It seems like every advance in technology brings its own set of health concerns, and the recent explosion of smartphones and touchscreens is no different. An article from InfoWorld details the various ergonomic risks of using the latest mobile devices, but they're mostly the same Repeated Stress Injuries (RSIs) we've been dealing with for decades now.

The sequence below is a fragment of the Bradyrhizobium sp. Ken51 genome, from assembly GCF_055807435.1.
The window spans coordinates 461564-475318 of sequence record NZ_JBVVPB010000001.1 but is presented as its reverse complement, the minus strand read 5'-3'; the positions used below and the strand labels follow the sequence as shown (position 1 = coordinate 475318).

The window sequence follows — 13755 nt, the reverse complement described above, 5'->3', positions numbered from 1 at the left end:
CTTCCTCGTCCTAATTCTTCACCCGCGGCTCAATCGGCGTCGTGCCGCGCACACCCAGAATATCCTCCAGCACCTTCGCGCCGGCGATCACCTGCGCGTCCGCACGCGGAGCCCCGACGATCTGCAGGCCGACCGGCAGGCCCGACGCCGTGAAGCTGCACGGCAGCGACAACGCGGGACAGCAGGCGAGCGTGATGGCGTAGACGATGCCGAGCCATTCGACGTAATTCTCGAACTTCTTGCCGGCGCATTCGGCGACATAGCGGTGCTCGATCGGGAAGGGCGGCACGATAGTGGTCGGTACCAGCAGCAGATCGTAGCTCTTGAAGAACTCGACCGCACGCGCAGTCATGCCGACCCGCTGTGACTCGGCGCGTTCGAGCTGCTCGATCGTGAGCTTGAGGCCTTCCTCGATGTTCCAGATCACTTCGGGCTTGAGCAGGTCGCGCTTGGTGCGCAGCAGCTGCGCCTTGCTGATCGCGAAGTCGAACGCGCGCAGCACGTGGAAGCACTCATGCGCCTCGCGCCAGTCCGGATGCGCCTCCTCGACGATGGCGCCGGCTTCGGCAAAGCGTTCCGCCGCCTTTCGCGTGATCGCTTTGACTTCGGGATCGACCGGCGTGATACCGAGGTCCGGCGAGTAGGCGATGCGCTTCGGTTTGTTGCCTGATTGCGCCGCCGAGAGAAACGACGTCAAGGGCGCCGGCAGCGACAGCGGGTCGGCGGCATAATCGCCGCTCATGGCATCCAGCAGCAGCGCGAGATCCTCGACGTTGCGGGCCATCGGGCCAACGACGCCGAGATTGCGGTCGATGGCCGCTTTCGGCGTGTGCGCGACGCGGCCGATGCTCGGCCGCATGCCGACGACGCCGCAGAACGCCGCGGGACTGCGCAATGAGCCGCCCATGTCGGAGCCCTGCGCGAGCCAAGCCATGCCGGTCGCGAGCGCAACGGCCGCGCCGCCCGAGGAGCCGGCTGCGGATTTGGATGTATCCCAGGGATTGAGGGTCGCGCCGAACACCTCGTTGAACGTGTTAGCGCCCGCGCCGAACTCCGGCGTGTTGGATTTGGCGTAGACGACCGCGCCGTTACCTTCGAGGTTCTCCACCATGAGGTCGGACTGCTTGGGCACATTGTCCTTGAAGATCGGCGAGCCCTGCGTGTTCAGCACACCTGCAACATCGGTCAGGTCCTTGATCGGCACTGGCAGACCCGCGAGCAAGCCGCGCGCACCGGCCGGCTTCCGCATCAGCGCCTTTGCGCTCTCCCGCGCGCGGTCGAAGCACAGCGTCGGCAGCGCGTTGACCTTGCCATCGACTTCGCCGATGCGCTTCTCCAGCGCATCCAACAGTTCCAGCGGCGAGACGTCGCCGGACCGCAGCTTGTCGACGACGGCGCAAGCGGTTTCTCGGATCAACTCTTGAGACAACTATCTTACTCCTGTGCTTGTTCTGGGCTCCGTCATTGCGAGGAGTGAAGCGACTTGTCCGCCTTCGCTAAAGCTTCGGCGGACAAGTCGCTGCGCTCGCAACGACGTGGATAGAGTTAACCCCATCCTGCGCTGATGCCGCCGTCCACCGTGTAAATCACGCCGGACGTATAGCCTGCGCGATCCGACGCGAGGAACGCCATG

With computers, good ergonomics come from positioning the screen and keyboard to minimize eye-fatigue, neck strain, and stress on the fingers and wrists. However, touch screens make such placement difficult because the keyboard is on the screen — you can't place it both vertically for easy viewing and horizontally for comfortable tapping. In addition, the lack of tactile feedback on a touchscreen can supposedly cause us to exert more pressure on our fingertips, and hovering for an anticipated tap creates isometric tension in the tendons and muscles holding your finger ready to strike — both of these can be stressful. Data is still inconclusive on how much trouble touchscreens can really cause, but it doesn't hurt to maintain good posture and avoid any straining or awkward positions with your wrists, hands, and neck. Also, taking a break is never a bad idea; we'll probably survive without poking a screen for half an hour.